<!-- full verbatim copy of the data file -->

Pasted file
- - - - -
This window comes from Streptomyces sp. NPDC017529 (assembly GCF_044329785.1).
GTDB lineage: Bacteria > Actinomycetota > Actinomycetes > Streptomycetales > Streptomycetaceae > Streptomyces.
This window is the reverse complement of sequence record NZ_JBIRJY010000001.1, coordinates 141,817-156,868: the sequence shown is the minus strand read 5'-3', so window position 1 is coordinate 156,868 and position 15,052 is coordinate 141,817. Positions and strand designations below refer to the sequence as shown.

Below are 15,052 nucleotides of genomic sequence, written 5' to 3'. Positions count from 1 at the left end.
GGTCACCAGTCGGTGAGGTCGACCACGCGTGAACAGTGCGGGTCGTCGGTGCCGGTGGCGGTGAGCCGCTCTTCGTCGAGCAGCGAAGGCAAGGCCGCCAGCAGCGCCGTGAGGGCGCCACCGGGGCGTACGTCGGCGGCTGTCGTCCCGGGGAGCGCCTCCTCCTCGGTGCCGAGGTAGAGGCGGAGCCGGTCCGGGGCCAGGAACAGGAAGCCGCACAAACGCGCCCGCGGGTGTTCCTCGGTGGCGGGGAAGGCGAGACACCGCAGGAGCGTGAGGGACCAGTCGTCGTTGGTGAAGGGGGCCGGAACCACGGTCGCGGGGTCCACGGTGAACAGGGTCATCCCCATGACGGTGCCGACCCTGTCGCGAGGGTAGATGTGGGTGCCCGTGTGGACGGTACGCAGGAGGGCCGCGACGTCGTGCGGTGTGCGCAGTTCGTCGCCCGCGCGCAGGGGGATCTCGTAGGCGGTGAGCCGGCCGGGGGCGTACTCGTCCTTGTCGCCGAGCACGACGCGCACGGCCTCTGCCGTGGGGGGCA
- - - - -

This window comes from Streptomyces sp. NPDC017529 (assembly GCF_044329785.1).
GTDB lineage: Bacteria > Actinomycetota > Actinomycetes > Streptomycetales > Streptomycetaceae > Streptomyces.
This window is the reverse complement of sequence record NZ_JBIRJY010000001.1, coordinates 141,817-156,868: the sequence shown is the minus strand read 5'-3', so window position 1 is coordinate 156,868 and position 15,052 is coordinate 141,817. Positions and strand designations below refer to the sequence as shown.

Below are 15,052 nucleotides of genomic sequence, written 5' to 3'. Positions count from 1 at the left end.
GGTCACCAGTCGGTGAGGTCGACCACGCGTGAACAGTGCGGGTCGTCGGTGCCGGTGGCGGTGAGCCGCTCTTCGTCGAGCAGCGAAGGCAAGGCCGCCAGCAGCGCCGTGAGGGCGCCACCGGGGCGTACGTCGGCGGCTGTCGTCCCGGGGAGCGCCTCCTCCTCGGTGCCGAGGTAGAGGCGGAGCCGGTCCGGGGCCAGGAACAGGAAGCCGCACAAACGCGCCCGCGGGTGTTCCTCGGTGGCGGGGAAGGCGAGACACCGCAGGAGCGTGAGGGACCAGTCGTCGTTGGTGAAGGGGGCCGGAACCACGGTCGCGGGGTCCACGGTGAACAGGGTCATCCCCATGACGGTGCCGACCCTGTCGCGAGGGTAGATGTGGGTGCCCGTGTGGACGGTACGCAGGAGGGCCGCGACGTCGTGCGGTGTGCGCAGTTCGTCGCCCGCGCGCAGGGGGATCTCGTAGGCGGTGAGCCGGCCGGGGGCGTACTCGTCCTTGTCGCCGAGCACGACGCGCACGGCCTCTGCCGTGGGGGGCA